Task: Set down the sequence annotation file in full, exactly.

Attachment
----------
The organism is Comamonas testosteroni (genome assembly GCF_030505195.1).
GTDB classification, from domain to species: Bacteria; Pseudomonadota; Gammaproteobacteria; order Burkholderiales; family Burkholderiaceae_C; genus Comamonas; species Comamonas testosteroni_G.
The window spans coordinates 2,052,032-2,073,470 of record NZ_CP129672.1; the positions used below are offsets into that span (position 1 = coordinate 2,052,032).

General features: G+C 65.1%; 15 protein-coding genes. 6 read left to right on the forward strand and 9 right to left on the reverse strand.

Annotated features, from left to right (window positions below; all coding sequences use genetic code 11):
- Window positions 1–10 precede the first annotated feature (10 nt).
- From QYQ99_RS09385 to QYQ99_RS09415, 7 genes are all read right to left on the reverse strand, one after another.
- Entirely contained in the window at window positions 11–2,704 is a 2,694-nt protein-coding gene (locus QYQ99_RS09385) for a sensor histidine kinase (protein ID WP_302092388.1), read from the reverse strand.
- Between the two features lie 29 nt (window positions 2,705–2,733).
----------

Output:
The organism is Comamonas testosteroni (genome assembly GCF_030505195.1).
GTDB classification, from domain to species: Bacteria; Pseudomonadota; Gammaproteobacteria; order Burkholderiales; family Burkholderiaceae_C; genus Comamonas; species Comamonas testosteroni_G.
The window spans coordinates 2,052,032-2,073,470 of record NZ_CP129672.1; the positions used below are offsets into that span (position 1 = coordinate 2,052,032).

General features: G+C 65.1%; 15 protein-coding genes. 6 read left to right on the forward strand and 9 right to left on the reverse strand.

Annotated features, from left to right (window positions below; all coding sequences use genetic code 11):
- Window positions 1–10 precede the first annotated feature (10 nt).
- From QYQ99_RS09385 to QYQ99_RS09415, 7 genes are all read right to left on the reverse strand, one after another.
- Entirely contained in the window at window positions 11–2,704 is a 2,694-nt protein-coding gene (locus QYQ99_RS09385) for a sensor histidine kinase (protein ID WP_302092388.1), read from the reverse strand.
- Between the two features lie 29 nt (window positions 2,705–2,733).